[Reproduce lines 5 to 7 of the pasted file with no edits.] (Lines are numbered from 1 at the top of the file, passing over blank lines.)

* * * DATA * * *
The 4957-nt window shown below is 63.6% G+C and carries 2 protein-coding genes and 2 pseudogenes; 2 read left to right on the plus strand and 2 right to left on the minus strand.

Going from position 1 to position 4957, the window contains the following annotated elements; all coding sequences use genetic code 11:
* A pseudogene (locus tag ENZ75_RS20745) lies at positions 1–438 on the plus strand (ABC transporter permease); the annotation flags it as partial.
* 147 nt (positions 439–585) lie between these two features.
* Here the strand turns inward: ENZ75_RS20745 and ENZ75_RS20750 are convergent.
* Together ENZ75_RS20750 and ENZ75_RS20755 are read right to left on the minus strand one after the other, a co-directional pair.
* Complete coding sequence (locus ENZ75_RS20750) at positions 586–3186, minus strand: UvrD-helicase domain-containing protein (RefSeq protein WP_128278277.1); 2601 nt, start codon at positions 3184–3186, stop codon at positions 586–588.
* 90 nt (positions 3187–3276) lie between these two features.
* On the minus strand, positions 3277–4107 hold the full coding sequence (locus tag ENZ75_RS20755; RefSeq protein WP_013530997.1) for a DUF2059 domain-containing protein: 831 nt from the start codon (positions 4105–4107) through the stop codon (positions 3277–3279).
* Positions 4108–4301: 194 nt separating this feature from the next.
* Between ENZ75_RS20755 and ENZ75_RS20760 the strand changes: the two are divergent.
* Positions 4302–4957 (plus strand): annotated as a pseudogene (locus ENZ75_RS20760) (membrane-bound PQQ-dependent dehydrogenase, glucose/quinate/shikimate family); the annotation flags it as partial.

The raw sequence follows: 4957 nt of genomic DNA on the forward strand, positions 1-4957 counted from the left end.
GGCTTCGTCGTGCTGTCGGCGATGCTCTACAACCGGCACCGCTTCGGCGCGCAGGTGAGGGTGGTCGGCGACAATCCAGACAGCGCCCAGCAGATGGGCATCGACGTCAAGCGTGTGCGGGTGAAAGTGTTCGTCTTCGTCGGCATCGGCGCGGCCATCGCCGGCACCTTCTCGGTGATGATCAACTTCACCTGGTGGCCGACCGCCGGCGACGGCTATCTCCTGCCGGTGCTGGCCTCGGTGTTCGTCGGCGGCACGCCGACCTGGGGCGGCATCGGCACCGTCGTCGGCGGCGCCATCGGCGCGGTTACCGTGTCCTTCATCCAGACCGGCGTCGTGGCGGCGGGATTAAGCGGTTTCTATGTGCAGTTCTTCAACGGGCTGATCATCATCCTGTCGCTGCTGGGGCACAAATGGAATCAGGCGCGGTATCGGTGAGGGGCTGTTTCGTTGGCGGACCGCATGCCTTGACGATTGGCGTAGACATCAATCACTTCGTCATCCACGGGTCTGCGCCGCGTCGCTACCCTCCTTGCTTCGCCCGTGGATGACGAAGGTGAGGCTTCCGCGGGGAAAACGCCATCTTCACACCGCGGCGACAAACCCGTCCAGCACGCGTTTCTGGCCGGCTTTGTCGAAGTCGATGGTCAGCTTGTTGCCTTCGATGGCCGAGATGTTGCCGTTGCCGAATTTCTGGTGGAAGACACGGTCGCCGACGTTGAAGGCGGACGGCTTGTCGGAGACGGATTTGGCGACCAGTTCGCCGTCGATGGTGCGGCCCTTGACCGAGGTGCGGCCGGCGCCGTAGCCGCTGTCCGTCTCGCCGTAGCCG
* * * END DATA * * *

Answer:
* Here the strand turns inward: ENZ75_RS20745 and ENZ75_RS20750 are convergent.
* Together ENZ75_RS20750 and ENZ75_RS20755 are read right to left on the minus strand one after the other, a co-directional pair.
* Complete coding sequence (locus ENZ75_RS20750) at positions 586–3186, minus strand: UvrD-helicase domain-containing protein (RefSeq protein WP_128278277.1); 2601 nt, start codon at positions 3184–3186, stop codon at positions 586–588.